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Control of Salmonella Newport on cherry tomato using a cocktail of lytic bacteriophages
- El-Dougdoug, N.K., Cucic, S., Abdelhamid, A.G., Brovko, L., Kropinski, A.M., Griffiths, M.W., Anany, H.
- International journal of food microbiology 2019 v.293 pp. 60-71
- Myoviridae, Salmonella Newport, Siphoviridae, bacterial growth, bacteriophages, biological control, cherry tomatoes, food pathogens, gene expression, genes, humans, mutants, pH, plate count, public health, ready-to-eat foods, salmonellosis, serotypes, storage temperature, virulence, virulent strains, North America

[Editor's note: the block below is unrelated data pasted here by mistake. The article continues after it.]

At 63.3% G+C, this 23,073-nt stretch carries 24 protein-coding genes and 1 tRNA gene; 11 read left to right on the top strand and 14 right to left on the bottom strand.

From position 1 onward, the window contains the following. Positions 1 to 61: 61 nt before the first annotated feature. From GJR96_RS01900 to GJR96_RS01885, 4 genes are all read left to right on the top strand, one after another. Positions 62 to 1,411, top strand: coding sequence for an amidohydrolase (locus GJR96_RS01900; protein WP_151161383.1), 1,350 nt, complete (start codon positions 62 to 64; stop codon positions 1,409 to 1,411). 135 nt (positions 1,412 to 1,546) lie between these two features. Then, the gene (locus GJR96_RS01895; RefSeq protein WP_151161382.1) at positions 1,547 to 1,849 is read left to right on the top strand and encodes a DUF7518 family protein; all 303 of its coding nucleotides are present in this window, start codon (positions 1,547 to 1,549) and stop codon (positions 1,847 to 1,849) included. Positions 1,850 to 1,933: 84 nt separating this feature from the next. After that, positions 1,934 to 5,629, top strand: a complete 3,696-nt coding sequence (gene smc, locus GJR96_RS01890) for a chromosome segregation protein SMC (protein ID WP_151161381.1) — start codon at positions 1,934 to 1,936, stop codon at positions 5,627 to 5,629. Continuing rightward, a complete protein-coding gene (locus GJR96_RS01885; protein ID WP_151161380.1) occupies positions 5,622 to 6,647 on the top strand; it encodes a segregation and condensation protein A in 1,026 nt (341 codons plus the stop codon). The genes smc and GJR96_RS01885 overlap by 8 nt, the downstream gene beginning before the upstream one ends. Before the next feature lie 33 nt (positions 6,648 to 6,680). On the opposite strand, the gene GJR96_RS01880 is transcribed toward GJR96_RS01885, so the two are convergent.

- Bacteriophages have been envisioned as tools to control a variety of foodborne pathogenic bacteria. Salmonella is a foodborne pathogen that is a threat to public health around the world. Contaminated tomatoes have been associated with several Salmonella outbreaks. Hence, the objective of this work was to identify and characterize different lytic bacteriophages against Salmonella Newport, as one of top ten Salmonella serovars associated with human salmonellosis in North America, and then apply these phages to enhance the safety of cherry tomatoes. Four lytic phages against Salmonella Newport were selected based on their ability to lyse a majority of the 26 screened Salmonella serovars. The selected phages belong to Myoviridae (vB_SnwM_CGG4-1, vB_SnwM_CGG4-2) and Siphoviridae (vB_SnwM_CGG3-1, vB_SnwM_CGG3-2) families. They were found to be stable at different temperatures and pH, have latent periods ranging from 53 to 65 min and burst sizes from 92 to 177. In addition, the two Myoviridae phages have a lower frequency of developing bacteriophage insensitive mutants when compared with the Siphoviridae phages. No significant change in virulence gene expression was observed in the developed bacteriophage insensitive mutants when compared to the parental phage sensitive strain. Furthermore, the vB_SnwM_CGG4-1 genome revealed no homology to virulence or lysogenic genes. A phage cocktail was used to control the growth of S. Newport in broth medium and on contaminated cherry tomato. Complete inhibition of bacterial growth in broth medium was observed at 25 °C for 24 h. In addition, a 4.5 log10 unit reduction in the bacterial count was observed when applying the phage cocktail onto contaminated tomatoes stored at 22 °C for 3 days. These findings suggest that the isolated phages can be used for biocontrol of S. Newport to improve the safety of ready-to-eat (RTE) produce.